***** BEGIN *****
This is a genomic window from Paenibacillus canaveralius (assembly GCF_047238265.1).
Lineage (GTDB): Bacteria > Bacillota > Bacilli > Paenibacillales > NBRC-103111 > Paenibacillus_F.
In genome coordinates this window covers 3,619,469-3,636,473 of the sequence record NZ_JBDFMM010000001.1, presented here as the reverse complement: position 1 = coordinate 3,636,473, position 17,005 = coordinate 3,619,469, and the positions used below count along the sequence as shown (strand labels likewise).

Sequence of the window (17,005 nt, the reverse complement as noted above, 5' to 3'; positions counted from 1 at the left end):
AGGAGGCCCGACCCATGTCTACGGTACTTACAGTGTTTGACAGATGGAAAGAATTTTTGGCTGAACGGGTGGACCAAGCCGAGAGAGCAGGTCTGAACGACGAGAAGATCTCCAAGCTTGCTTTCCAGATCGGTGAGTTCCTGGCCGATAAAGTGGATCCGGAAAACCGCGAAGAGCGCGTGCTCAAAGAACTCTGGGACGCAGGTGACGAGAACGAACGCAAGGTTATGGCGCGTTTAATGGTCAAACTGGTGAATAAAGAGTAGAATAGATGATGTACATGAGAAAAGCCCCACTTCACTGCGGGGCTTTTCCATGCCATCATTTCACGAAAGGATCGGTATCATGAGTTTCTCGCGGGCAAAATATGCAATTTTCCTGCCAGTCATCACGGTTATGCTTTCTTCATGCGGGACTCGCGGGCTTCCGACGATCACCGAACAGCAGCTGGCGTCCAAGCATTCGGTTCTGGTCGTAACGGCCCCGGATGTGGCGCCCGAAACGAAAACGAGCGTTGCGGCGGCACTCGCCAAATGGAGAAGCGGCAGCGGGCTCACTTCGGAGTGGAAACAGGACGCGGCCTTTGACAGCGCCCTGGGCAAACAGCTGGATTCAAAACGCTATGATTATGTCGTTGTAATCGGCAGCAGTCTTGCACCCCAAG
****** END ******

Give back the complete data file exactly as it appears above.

This is a genomic window from Paenibacillus canaveralius (assembly GCF_047238265.1).
Lineage (GTDB): Bacteria > Bacillota > Bacilli > Paenibacillales > NBRC-103111 > Paenibacillus_F.
In genome coordinates this window covers 3,619,469-3,636,473 of the sequence record NZ_JBDFMM010000001.1, presented here as the reverse complement: position 1 = coordinate 3,636,473, position 17,005 = coordinate 3,619,469, and the positions used below count along the sequence as shown (strand labels likewise).

Sequence of the window (17,005 nt, the reverse complement as noted above, 5' to 3'; positions counted from 1 at the left end):
AGGAGGCCCGACCCATGTCTACGGTACTTACAGTGTTTGACAGATGGAAAGAATTTTTGGCTGAACGGGTGGACCAAGCCGAGAGAGCAGGTCTGAACGACGAGAAGATCTCCAAGCTTGCTTTCCAGATCGGTGAGTTCCTGGCCGATAAAGTGGATCCGGAAAACCGCGAAGAGCGCGTGCTCAAAGAACTCTGGGACGCAGGTGACGAGAACGAACGCAAGGTTATGGCGCGTTTAATGGTCAAACTGGTGAATAAAGAGTAGAATAGATGATGTACATGAGAAAAGCCCCACTTCACTGCGGGGCTTTTCCATGCCATCATTTCACGAAAGGATCGGTATCATGAGTTTCTCGCGGGCAAAATATGCAATTTTCCTGCCAGTCATCACGGTTATGCTTTCTTCATGCGGGACTCGCGGGCTTCCGACGATCACCGAACAGCAGCTGGCGTCCAAGCATTCGGTTCTGGTCGTAACGGCCCCGGATGTGGCGCCCGAAACGAAAACGAGCGTTGCGGCGGCACTCGCCAAATGGAGAAGCGGCAGCGGGCTCACTTCGGAGTGGAAACAGGACGCGGCCTTTGACAGCGCCCTGGGCAAACAGCTGGATTCAAAACGCTATGATTATGTCGTTGTAATCGGCAGCAGTCTTGCACCCCAAG